- Two lance corporals are in custody for smuggling guns to civilians
- The Lance Corporals were tracked down by the CID
- Obtaining a license to wield a gun in very rigorous
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The Criminal Investigations Department (CID) of the Police Service has arrested two of its officers plus a civilian accomplice following a secret plan to sell guns and other weapons to some investigators at Achimota.
The officers - Lance Corporals Emmanuel Abusah Yao and Sulayman Yusuf were in custody at the CID headquarters in Accra as they assisted with investigations.
Investigative reports cited by YEN.com.gh indicates the said officers where tipped over possessing guns and other weapons targeted for sale.
The CID operatives then set off in the pretext of buying these armaments at Achimota in Accra. Upon reaching the scene, the operatives met Emmanuel Abusah Yao and Sulayman Yusuf in a moving taxi.
After dealing with the Police Officers as potential clients, the CID operatives were given a date to come for any form of gun or ammunition they wanted to buy. It was at that instance that the CID contacted the police headquarters over the matter and they subsequently mounted surveillance on it.
As they waited to pick up the items, a civilian accomplice, Abdul Samed Yussif a.k.a Matata, approached on a motorbike with a bag containing unregistered Taurus pistol and offered the same for sale.
“In the bag contains17 rounds of 9mm ammunition, 59 rounds of M16 ammunition, 38 rounds of AK 47 assault rifle ammunition and 58 rounds of G3 ammunition,” police investigations say.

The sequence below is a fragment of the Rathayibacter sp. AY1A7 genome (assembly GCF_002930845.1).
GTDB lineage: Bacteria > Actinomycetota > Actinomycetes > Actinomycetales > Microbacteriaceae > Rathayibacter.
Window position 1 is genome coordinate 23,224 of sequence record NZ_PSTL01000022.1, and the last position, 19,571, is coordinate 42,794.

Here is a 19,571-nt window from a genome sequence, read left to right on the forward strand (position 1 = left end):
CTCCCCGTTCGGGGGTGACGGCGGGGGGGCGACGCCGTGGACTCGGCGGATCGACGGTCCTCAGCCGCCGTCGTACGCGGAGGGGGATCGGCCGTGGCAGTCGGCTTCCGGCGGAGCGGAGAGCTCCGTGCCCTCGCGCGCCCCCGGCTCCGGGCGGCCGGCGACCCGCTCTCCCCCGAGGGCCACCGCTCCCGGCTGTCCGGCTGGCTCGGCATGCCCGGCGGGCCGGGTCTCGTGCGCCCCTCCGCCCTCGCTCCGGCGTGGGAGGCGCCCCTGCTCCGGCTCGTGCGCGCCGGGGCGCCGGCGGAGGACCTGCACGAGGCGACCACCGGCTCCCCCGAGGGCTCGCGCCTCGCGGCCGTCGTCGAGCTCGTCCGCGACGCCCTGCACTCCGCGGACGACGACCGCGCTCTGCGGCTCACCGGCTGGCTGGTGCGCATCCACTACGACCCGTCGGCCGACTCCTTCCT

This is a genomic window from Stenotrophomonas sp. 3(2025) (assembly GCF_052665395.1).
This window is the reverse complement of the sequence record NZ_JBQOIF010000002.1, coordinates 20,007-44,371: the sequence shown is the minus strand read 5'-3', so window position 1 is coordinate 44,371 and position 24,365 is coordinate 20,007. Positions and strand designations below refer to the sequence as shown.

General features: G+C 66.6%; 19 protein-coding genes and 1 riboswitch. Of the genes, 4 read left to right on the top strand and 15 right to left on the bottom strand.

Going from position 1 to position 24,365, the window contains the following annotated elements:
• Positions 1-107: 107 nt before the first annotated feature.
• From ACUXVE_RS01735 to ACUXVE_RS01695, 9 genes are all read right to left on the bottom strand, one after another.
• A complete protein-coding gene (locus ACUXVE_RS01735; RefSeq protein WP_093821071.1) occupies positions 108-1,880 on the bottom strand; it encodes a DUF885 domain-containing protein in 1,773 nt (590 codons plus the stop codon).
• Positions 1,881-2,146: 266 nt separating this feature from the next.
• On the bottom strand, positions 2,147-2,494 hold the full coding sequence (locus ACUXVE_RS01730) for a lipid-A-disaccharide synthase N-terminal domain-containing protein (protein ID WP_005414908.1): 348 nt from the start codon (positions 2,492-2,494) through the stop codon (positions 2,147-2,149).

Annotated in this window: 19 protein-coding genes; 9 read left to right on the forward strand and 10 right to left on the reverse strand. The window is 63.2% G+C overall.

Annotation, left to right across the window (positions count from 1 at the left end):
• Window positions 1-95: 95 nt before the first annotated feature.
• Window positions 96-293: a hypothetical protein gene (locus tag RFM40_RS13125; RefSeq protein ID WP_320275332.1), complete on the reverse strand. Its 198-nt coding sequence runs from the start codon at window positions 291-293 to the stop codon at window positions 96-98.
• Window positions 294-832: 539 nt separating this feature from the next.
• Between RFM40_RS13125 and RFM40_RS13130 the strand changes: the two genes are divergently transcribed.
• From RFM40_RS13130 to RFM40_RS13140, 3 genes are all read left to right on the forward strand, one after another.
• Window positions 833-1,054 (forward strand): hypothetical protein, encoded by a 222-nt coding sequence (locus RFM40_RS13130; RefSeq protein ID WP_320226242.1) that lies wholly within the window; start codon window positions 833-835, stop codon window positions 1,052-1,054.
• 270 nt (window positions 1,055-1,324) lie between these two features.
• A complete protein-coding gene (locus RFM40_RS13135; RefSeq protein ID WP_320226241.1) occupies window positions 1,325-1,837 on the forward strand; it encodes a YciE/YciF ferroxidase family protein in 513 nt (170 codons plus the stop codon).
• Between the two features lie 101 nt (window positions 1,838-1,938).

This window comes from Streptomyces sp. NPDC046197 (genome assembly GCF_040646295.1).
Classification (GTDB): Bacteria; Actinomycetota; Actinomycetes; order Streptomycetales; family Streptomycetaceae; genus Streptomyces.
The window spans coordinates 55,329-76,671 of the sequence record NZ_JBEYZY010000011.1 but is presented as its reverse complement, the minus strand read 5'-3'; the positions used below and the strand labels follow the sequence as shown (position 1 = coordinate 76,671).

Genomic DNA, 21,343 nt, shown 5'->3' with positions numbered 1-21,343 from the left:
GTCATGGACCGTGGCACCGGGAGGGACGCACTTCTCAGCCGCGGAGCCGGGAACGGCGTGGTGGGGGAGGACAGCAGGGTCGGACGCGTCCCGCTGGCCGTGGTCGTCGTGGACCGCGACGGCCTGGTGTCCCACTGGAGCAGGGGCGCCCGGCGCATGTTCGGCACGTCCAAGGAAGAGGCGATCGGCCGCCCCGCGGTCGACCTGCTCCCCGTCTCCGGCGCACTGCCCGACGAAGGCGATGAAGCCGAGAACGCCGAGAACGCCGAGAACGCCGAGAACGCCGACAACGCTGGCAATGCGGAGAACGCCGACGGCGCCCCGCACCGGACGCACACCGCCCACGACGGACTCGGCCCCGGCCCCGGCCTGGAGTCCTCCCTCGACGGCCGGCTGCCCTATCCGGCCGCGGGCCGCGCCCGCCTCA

It is a crime in Ghana to wield an unregistered gun or any form of ammunition. Each year, the Ghana Police Service makes a generous gesture of receiving unregistered guns from civilians and paying them for their service.
Also, processes of attaining a license to wield a gun in Ghana, unlike other Western countries, are very rigorous.
Executive Secretary of the National Commission on Small Arms and Light Weapons, in his opening address, Jones B. Applerh, has begged the contribution of Civil Society Organization (CSOs) in the fight against the infiltration of small guns in Ghana.
“I urge all CSOs to be up to the task to combat illicit weapons and spread of small arms before, during and after the 2020 elections. This is to ensure that Ghana continues to be a peaceful country,” he told CSOs at the United Nations Development Program.
Addressing the issue of the widespread of illicit arms and light weapons indeed requires partnerships with various actors including CSOs.
This is because CSOs are well placed to support relevant institutions to find and implement the needed solutions to fight against the flow of illicit arms and weapons due to their extensive knowledge of the local dynamics, trends and drivers of violence, and influence in the communities.
Empowering them is critical for advocacy, monitoring and identification of early warnings of possible outbreaks of violence and conflicts.
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